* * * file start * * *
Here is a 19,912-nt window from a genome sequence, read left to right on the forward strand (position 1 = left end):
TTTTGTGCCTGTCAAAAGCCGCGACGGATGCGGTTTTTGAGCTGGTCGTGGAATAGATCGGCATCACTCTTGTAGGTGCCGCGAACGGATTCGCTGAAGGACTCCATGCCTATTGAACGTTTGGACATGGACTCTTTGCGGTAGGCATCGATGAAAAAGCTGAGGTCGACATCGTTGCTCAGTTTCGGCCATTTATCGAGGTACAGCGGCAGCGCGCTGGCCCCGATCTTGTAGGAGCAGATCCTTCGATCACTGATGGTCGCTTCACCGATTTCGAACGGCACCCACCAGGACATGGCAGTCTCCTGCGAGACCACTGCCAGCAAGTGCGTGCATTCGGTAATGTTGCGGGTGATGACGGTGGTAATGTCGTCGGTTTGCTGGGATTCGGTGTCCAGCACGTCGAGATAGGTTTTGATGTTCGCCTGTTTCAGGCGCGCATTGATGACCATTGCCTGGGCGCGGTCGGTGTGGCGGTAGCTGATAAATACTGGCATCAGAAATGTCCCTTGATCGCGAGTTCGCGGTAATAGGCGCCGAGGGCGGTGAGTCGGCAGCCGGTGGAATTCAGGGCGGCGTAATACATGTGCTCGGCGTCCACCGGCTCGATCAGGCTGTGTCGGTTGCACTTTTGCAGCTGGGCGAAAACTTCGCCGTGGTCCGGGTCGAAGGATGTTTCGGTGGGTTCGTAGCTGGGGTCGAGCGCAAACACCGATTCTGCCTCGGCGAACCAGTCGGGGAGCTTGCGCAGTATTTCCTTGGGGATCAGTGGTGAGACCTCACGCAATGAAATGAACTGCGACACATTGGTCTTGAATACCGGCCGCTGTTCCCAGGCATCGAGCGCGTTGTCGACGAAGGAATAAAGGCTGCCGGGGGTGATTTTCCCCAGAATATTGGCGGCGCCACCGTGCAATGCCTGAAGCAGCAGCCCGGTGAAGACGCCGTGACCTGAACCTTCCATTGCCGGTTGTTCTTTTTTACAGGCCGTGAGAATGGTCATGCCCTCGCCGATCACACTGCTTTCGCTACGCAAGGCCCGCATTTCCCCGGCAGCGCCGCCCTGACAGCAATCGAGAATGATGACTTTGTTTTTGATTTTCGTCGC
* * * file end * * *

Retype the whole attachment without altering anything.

Here is a 19,912-nt window from a genome sequence, read left to right on the forward strand (position 1 = left end):
TTTTGTGCCTGTCAAAAGCCGCGACGGATGCGGTTTTTGAGCTGGTCGTGGAATAGATCGGCATCACTCTTGTAGGTGCCGCGAACGGATTCGCTGAAGGACTCCATGCCTATTGAACGTTTGGACATGGACTCTTTGCGGTAGGCATCGATGAAAAAGCTGAGGTCGACATCGTTGCTCAGTTTCGGCCATTTATCGAGGTACAGCGGCAGCGCGCTGGCCCCGATCTTGTAGGAGCAGATCCTTCGATCACTGATGGTCGCTTCACCGATTTCGAACGGCACCCACCAGGACATGGCAGTCTCCTGCGAGACCACTGCCAGCAAGTGCGTGCATTCGGTAATGTTGCGGGTGATGACGGTGGTAATGTCGTCGGTTTGCTGGGATTCGGTGTCCAGCACGTCGAGATAGGTTTTGATGTTCGCCTGTTTCAGGCGCGCATTGATGACCATTGCCTGGGCGCGGTCGGTGTGGCGGTAGCTGATAAATACTGGCATCAGAAATGTCCCTTGATCGCGAGTTCGCGGTAATAGGCGCCGAGGGCGGTGAGTCGGCAGCCGGTGGAATTCAGGGCGGCGTAATACATGTGCTCGGCGTCCACCGGCTCGATCAGGCTGTGTCGGTTGCACTTTTGCAGCTGGGCGAAAACTTCGCCGTGGTCCGGGTCGAAGGATGTTTCGGTGGGTTCGTAGCTGGGGTCGAGCGCAAACACCGATTCTGCCTCGGCGAACCAGTCGGGGAGCTTGCGCAGTATTTCCTTGGGGATCAGTGGTGAGACCTCACGCAATGAAATGAACTGCGACACATTGGTCTTGAATACCGGCCGCTGTTCCCAGGCATCGAGCGCGTTGTCGACGAAGGAATAAAGGCTGCCGGGGGTGATTTTCCCCAGAATATTGGCGGCGCCACCGTGCAATGCCTGAAGCAGCAGCCCGGTGAAGACGCCGTGACCTGAACCTTCCATTGCCGGTTGTTCTTTTTTACAGGCCGTGAGAATGGTCATGCCCTCGCCGATCACACTGCTTTCGCTACGCAAGGCCCGCATTTCCCCGGCAGCGCCGCCCTGACAGCAATCGAGAATGATGACTTTGTTTTTGATTTTCGTCGC